The same day at the Farmer’s Market, we sold out of all that we brought. It was a good feeling, I must say. We had pints of Blackberries, several bunches of flowers, several quarts of tomatoes and a few of Okra. All of it gone. The crowd was all jazzed up about the tomato tasting so they were in the mood to buy.
I wore my bonnet at the market that day and at least ten people complimented me on it. I couldn’t believe it. Usually I get a “that’s nice”, but really they’re thinking of Laura Ingalls Wilder, or Mother Goose. This day was otherworldly!
I was recognized at a busy restaurant today at lunch, by a complete stranger. He said: “You look familiar.” There we were, for what seemed like minutes, me saying nothing. “Where do I know you from?”
“I don’t know”. Is my reply.
“But I’ve seen you before”.
I’m shaking my head, I have no idea who this is, not even the slightest inkling. I’m usually great with remembering faces. “Do you go to the farmer’s market?” I ask.
“YES! Yesterday. You sold me blackberries!” He says and points at me. I look down at his little boy, I remembered his face.
“Aaaahh! Yes. I did sell you blackberries!” Ha ha, and I walk away. It was a very surreal and awkward experience, but flattering at the same time.
Lastly, Paul gets an email from someone who says that he spoke to brothers in a natural foods store in Missouri. They tell him all about the farm and their experience on the farm. He’s intrigued, and apparently he has spent time at both Dripping Springs and Foundation Farm. Hmmmm….I wonder who those brothers could have been. I don’t know anyone from Ava MO. Life is sure funny sometimes.
Up at 5:30 am this morning. It never gets any easier, I don’t care what anyone else says. Today is Sunday, so that means it’s time once again to load up the truck and head down to the farmer’s market. The Slow Foods Movement is holding a tomato tasting contest and are buying five different varieties of tomatoes from us for the contest. I’m not sure how it’s judged or awarded, or if there are awards. I just finished picking okra. Since we were not here for 24 hours, the okra was long and not edible. I think I might have picked enough the right size for us to eat for dinner. I invite all of you locals to come down to the Botanical Gardens of the Ozarks today for the contest. Should be lots of yummy local tomatoes for your tasting pleasure.
If you want to grow ANY kind of squash in Northwest Arkansas, you have to fight the good fight with these guys, squash bugs. Organically, there aren’t too many options for you…just don’t grow it. I’m fighting for these babies here, I’m determined to keep them alive some how. I don’t have many plants in the ground, so I’m scraping the eggs off of the leaves just to see if my plants can have a fighting chance.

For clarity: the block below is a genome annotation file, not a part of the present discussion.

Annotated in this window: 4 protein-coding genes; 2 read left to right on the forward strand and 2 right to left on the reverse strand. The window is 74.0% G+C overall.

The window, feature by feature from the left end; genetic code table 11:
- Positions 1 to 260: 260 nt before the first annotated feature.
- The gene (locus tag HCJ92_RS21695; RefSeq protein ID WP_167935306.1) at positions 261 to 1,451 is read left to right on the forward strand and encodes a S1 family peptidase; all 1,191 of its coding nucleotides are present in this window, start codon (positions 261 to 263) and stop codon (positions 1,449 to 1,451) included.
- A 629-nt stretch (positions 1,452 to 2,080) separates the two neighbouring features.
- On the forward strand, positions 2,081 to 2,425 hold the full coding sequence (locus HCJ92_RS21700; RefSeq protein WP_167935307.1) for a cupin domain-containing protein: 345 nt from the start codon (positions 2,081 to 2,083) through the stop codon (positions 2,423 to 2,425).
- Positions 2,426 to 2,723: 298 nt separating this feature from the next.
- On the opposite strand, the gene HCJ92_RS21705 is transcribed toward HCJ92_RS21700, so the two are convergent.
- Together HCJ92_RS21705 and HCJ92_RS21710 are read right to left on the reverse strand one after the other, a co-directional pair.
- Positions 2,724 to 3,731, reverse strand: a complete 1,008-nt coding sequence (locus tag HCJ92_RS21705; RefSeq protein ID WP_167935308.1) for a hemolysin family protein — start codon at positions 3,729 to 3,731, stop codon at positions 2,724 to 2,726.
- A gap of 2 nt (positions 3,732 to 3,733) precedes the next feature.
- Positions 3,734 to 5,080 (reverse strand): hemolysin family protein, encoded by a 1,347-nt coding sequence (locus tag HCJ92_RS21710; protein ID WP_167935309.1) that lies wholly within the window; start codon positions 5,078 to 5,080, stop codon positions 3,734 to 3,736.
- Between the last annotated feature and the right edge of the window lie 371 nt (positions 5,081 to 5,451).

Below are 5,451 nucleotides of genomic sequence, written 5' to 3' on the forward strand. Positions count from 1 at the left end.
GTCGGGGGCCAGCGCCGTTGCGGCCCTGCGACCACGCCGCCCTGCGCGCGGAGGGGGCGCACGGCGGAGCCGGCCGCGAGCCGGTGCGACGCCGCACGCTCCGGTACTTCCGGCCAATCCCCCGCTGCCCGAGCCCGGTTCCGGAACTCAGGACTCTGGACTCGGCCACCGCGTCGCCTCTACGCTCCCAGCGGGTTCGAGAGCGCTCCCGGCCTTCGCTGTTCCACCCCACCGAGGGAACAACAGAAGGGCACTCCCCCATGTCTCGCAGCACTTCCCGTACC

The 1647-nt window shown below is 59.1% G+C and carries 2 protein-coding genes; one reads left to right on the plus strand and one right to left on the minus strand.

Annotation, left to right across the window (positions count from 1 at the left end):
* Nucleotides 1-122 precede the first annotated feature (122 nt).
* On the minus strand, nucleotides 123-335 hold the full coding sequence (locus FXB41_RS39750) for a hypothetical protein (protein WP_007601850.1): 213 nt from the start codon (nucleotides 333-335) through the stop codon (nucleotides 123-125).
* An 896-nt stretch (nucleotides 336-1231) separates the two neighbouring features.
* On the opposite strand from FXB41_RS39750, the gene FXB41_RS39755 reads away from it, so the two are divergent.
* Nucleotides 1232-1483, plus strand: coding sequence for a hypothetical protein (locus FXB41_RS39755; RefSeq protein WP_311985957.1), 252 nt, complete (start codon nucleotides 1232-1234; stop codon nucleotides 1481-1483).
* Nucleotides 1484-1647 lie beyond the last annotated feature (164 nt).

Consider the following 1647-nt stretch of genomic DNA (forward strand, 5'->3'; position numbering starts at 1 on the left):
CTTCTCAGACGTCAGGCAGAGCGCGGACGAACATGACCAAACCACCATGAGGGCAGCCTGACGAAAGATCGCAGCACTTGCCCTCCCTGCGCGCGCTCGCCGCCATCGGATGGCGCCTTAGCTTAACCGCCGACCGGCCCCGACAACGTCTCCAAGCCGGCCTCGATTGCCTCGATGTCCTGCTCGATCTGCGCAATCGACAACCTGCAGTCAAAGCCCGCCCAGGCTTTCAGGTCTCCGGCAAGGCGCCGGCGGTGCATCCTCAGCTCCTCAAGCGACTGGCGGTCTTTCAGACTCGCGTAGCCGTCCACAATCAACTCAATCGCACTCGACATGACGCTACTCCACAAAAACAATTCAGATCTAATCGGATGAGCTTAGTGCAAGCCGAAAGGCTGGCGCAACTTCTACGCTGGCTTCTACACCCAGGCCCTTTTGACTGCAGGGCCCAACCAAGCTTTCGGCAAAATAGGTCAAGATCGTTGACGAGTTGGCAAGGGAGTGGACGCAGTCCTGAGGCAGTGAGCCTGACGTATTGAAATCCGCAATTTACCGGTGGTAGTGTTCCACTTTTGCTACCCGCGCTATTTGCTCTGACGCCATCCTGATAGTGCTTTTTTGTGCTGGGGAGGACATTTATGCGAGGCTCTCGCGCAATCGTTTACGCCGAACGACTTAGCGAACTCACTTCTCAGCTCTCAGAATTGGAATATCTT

The eggs and a newly hatched baby.
Another squash plant culprit, the stem borer. Little white moths lay their eggs at the base of the plant and the baby bores into the stem and eats the inside of it, killing your plant. This day I took a knife and split it open and yanked the grub out. Fingers crossed the plants still make it. I’m determined to get a crop.
Calendula and dill. In case you were wondering, this is a picture of something I love.
Cosmos. These are called seashell. The produce this beautiful tubular petal. I ordered the seeds on a whim, and am very pleased with them.
My sunflowers are my pride and joy! I LOVE them as if they were my own children.
Except when the deer nibble off the tops!!!! If anyone has any advice on dear deer solutions, I’m all ears!
We have lost Annie, but gained Jake and Patrick, brothers from Springfield Missouri. The brothers have been here a week now and are enjoying their time here on the farm. They have a fun story, sorry guys but I’m going to tell it. They both worked for Expedia, the travel web site. They worked in the call center to help you book your trip. Well, they both got fired on the same day and decided it was time to move on. They said that their higher-ups did them a favor because they saw how unhappy they were. So they started to travel themselves , instead of helping all of you book your vacations. They also drastically changed their lifestyle choices, including their diets. Jake was over 400 lbs. Through good old eating right and exercise, he was able to drop over 160 lbs! Talk about a monkey off your back! I’m so inspired by their enthusiasm and will power and in turn they are inspired by ours.
Annie D’s last breakfast with the team. We miss you already, happy trails.
(L-R) Jake, Patrick, since nicknamed the “Missouri Angels”.
The greatest job on the farm.
Oliver likes to hang out while people are working. He makes sure this ship sails smoothly.
I’m glad he does, because we can get cute pictures of him doing super-cute things.
Paul put him to work picking green beans.
Jake displaying his tomato harvest.
We are currently selling produce through numerous avenues. A few local grocery stores are the proud recipients of Ozark Alternatives potatoes, as well as a few local restaurants and of course the Fayetteville Farmer’s Market. The tomatoes seen here were sold through our CSA, Northwest Arkansas Local Harvest. We also have sold some through the Farmer’s Market.